A few excerpts from this article by Lee Hughes. How are these “realizations” affecting our view of professional development/learning in schools today? Is there an impact or change?
- Education in the Digital Age By Lee Hughes
- “The top 10 jobs of 2015 don’t exist today.” Sue Galloway, Dean of Library Services and eLearning at Centralia College told the audience, quoting the Daniels College of Business at the University of Denver.
- The time consuming card catalogs and big green reference books are being replaced by electronic databases that can be accessed from anywhere. Half of the books in the library are e-books.
- “Every job I’ve had is about transforming.” She eventually landed in a library and realized “this is what it’s all about.”
- 40 percent of full time equivalent students are enrolled in some sort of eLearning class, an increase of 226 percent in the last 10 years, Galloway said.
- There are currently four basic eLearning tools used at Centralia College: online classes; electronic correspondence; hybrid courses; and web-enhanced courses. These tools offer 24/7 educational services to accommodate a changing demographic.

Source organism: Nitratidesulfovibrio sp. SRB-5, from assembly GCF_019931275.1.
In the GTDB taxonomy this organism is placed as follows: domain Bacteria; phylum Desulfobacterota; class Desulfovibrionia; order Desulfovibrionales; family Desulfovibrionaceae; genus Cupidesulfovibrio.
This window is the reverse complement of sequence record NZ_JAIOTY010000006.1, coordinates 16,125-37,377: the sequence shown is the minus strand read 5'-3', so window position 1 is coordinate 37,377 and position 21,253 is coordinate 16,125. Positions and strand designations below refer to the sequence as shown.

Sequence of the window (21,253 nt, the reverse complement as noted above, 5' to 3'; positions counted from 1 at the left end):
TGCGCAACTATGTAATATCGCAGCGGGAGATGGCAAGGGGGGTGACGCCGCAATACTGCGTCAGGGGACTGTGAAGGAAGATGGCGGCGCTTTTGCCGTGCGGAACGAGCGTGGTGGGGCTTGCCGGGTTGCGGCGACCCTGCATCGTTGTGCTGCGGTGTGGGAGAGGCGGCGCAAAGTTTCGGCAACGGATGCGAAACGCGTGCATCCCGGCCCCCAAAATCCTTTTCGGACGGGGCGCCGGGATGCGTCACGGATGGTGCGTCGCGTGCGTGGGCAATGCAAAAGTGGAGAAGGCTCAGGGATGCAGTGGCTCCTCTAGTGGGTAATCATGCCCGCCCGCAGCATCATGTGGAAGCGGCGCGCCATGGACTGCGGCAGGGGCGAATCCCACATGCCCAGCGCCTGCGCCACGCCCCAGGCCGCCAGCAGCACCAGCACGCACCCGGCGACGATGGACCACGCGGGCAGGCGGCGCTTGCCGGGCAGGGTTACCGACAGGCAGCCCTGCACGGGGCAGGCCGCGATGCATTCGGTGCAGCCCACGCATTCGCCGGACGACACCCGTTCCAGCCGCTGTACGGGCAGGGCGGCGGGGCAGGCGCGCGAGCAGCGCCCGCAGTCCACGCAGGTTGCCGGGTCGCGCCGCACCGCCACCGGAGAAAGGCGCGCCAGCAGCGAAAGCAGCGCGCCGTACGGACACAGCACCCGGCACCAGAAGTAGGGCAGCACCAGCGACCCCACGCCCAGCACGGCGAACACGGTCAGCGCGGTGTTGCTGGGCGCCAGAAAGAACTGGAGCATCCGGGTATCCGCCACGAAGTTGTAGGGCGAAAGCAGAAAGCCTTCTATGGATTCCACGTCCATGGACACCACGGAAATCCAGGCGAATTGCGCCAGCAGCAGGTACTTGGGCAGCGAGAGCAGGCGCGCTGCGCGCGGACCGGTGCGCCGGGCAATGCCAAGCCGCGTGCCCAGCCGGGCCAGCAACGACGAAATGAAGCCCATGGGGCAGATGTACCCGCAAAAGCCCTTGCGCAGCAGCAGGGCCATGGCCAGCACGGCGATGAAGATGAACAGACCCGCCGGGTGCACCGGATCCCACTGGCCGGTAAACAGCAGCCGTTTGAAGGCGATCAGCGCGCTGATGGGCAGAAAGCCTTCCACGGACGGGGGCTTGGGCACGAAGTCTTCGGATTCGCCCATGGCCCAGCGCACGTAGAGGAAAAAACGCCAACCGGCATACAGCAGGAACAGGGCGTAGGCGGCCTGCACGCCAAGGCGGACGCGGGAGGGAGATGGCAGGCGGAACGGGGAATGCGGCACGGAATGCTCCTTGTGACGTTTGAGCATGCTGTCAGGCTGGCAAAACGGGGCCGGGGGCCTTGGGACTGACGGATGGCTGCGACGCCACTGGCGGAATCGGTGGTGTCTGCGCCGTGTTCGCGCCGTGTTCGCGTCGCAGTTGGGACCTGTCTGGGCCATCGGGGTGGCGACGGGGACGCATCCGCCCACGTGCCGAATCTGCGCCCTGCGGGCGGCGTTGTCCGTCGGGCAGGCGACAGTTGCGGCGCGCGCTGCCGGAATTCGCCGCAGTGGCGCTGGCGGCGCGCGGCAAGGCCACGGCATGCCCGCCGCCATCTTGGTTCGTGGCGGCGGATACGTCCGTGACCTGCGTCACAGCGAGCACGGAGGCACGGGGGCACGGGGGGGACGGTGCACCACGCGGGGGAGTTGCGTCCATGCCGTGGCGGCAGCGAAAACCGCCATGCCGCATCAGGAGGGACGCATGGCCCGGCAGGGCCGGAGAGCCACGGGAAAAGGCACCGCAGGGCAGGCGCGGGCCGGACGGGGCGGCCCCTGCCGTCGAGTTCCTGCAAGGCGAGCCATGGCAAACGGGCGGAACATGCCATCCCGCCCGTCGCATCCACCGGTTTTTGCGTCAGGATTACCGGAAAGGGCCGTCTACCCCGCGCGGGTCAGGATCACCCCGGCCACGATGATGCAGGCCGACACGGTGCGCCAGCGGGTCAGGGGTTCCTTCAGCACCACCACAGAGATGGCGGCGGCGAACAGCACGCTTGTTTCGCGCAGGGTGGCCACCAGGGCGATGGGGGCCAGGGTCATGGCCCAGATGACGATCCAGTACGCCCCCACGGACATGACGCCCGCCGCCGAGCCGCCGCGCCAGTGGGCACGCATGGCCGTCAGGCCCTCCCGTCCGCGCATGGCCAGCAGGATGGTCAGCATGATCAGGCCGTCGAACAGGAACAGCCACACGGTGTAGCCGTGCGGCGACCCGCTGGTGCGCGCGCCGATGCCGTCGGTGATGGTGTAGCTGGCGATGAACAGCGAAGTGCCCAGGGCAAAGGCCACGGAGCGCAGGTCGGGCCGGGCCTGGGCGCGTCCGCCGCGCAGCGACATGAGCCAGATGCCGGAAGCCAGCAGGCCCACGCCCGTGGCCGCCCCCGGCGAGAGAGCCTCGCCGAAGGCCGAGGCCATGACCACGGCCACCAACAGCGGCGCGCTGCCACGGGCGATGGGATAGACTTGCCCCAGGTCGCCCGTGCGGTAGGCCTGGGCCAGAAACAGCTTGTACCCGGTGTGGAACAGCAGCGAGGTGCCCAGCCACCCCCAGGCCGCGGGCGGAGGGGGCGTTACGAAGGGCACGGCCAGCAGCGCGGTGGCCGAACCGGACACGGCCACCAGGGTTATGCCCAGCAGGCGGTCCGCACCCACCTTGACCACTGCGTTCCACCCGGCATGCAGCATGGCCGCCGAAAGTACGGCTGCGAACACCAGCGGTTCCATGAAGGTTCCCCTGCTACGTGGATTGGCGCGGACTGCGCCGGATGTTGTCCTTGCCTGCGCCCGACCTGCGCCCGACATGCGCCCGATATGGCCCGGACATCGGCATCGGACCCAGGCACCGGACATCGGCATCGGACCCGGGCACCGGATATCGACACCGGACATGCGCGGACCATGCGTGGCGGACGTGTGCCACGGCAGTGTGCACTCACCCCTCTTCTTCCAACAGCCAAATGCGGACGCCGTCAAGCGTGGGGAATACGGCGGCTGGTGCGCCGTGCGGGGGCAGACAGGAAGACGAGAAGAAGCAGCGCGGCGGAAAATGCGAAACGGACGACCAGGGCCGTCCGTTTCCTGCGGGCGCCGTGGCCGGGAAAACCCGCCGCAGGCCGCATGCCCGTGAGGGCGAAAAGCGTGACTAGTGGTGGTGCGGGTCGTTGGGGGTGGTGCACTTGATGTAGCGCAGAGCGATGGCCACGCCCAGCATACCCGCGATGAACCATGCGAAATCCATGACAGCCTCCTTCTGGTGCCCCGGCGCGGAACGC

- With new tools like
- “learning management system,” students can access lectures and collaborate with other students.
- Galloway responded that studies have found that technology didn’t affect attendance. Using technology “doesn’t affect someone’s desire to be successful,” she said.
- According to the 2010 Horizon Report, “a qualitative research project” that identifies emerging educational technologies over the next five years, key technology trends for 2010 include: Mobile computing Open content E-books “Simple augmented reality” that enriches real life experience Gesture-based computing Visual data analysis
- Challenges to this future include the bandwidth capacity of off-site students. Galloway closed with some advice: “Get comfortable using these tools.”